If you try and write text to the input, you’ll see that after you press the return key the text is cleaned up and you can write a new command.

But of course, now, we want to actually do something when we enter some pre-defined commands in the console!

Describing our commands and invoking them

What we’ll do is create a list of valid commands that the player can list and use to run various actions. The commands we’ll create in this article will either be run “as-is” without any parameter or have a single parameter but the technique we’ll use can easily be extended to handle more parameters 🙂

Like Matt in his video, let’s start by defining a DebugCommandBase class that contains the base data for our commands: a unique ID, a description and a format to help the developer/player know how it’s used:

This class doesn’t yet define any logic to run when we enter the command: it is just a blob of abstract data.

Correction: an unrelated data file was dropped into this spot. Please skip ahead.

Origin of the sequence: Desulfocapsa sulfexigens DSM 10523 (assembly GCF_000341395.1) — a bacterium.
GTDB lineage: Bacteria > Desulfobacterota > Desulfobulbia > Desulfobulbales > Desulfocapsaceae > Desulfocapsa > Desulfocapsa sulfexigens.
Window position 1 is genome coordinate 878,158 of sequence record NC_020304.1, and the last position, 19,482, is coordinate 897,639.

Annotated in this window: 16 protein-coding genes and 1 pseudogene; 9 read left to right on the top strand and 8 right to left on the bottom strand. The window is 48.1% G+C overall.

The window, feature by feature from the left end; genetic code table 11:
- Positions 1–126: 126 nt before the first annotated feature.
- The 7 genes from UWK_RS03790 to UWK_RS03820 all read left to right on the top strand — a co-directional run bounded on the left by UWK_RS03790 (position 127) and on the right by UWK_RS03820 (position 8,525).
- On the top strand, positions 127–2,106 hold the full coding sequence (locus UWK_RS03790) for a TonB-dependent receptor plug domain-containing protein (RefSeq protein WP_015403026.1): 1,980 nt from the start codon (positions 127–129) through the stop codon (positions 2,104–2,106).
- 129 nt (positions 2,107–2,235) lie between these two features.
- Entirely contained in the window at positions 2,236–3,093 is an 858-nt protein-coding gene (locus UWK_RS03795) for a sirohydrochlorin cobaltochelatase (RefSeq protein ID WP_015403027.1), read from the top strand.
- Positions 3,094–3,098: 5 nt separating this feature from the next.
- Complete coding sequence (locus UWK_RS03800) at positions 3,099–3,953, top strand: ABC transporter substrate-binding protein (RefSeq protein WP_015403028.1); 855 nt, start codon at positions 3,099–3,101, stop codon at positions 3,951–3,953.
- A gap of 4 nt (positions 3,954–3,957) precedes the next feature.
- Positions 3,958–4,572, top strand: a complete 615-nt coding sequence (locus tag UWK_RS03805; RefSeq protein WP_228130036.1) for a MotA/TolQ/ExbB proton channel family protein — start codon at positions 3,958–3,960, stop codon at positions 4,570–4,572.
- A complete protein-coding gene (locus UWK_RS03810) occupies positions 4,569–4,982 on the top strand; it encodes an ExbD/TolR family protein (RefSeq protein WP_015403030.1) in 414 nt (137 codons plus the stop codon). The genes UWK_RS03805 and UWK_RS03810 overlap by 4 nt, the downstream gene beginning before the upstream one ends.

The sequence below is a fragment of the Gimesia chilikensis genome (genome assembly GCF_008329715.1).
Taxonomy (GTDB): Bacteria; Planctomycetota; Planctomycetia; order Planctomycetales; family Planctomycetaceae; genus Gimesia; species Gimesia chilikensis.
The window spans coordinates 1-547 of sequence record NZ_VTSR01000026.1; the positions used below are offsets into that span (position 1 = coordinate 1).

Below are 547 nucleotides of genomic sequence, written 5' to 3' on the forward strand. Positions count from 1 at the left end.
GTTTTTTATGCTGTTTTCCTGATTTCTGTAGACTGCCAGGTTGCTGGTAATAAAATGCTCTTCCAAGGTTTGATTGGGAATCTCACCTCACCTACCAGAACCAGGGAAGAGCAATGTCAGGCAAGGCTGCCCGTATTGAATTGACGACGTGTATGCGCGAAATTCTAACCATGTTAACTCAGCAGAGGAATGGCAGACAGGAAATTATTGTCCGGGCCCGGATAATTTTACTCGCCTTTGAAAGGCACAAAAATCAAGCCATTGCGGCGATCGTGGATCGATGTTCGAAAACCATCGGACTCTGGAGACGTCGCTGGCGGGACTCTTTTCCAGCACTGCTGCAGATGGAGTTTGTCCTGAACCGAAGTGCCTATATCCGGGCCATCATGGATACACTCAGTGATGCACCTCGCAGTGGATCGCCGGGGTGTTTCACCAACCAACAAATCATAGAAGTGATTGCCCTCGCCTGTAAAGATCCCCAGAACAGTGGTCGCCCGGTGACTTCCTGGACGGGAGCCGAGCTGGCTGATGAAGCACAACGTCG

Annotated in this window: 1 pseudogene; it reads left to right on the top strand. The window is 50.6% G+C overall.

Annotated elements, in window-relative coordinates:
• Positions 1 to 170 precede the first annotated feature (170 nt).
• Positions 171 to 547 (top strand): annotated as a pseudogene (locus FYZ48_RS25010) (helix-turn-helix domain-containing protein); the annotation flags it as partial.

To actually get runnable commands, we’ll create another class that inherits from it, the DebugCommand class, that also has an _action field:

The Action C# type is a shorthand to write delegates that have no parameters and don’t return anything. It can be extended to take one or more parameters when you use its generic version, Action<T>.

Our DebugCommand instances will be simple commands that have no parameters and therefore use a plain Action variable. We’ll also create a method to invoke this action directly:

Finally, we can make our lives easier by automatically registering any new command to the global list of commands in our DebugCommandBase constructor:

I’ve made it a dictionary to optimise the access later on, when we search through or list and check the “main keyword” (the first “word” in the format string) against our current input.

Then, we just have to implement our _HandleConsoleInput() method to go through all available commands and check if the current input matches any main keywords in our DebugCommands dictionary. If we find a match, then we’ll call the command’s Invoke() method to trigger the associated action:

Here, I’m using polymorphism and downcasting to first iterate through my commands in an agnostic way and then actually access the action from my derived class.

Defining a simple command